The AVMA encourages veterinarians to educate clients and the public about the risks associated with allowing cats free-roam access to the outdoors. Keeping owned cats confined, such as housing them in an enriched indoor environment, in an outdoor enclosure, or exercising leash-acclimated cats, can minimize the risks to the cat, wildlife, humans, and the environment.
Free-roaming cats may have a reduced life span and be exposed to injury, suffering, and death from vehicles; attacks from other animals; euthanasia; human cruelty; poisons; traps; and weather extremes.
The natural hunting behavior of free-roaming cats results in wildlife species being pursued, injured, and killed. This behavior negatively impacts the prey animal’s welfare, and may have a negative effect on native wildlife populations and contribute to ecosystem disruption. Free- roaming increases the cat’s exposure to infectious, parasitic, and zoonotic disease.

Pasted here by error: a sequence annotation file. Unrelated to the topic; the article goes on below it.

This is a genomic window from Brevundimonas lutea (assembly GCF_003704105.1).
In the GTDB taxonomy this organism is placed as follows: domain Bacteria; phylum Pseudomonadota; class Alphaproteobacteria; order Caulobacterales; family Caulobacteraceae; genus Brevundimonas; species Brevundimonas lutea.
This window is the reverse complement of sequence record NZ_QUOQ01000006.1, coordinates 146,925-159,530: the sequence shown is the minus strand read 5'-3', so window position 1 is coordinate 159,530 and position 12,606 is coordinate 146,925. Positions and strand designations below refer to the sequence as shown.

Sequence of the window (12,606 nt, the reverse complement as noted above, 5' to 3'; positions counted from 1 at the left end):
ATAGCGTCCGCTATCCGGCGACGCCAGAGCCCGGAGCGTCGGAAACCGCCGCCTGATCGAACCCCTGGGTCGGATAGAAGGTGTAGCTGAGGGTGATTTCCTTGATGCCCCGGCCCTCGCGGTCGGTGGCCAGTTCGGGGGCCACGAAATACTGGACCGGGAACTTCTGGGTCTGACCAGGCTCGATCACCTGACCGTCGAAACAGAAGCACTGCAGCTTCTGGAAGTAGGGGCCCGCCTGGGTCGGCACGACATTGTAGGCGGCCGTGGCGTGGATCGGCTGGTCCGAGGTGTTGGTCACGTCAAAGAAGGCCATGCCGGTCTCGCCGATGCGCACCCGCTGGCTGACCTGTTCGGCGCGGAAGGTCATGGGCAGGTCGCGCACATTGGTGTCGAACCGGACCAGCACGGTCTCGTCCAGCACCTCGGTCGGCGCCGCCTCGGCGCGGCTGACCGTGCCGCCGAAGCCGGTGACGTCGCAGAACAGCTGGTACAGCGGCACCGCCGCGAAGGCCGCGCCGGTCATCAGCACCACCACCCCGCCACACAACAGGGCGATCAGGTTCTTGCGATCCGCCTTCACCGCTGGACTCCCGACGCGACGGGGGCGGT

A safe form of identification (e.g., microchipping) facilitates the return of a lost cat to its owner. In addition, owners allowing their cats to roam freely may be in violation of local laws if the cat is not confined to its yard or walked with harness and leash.
2016 American Veterinary Medical Association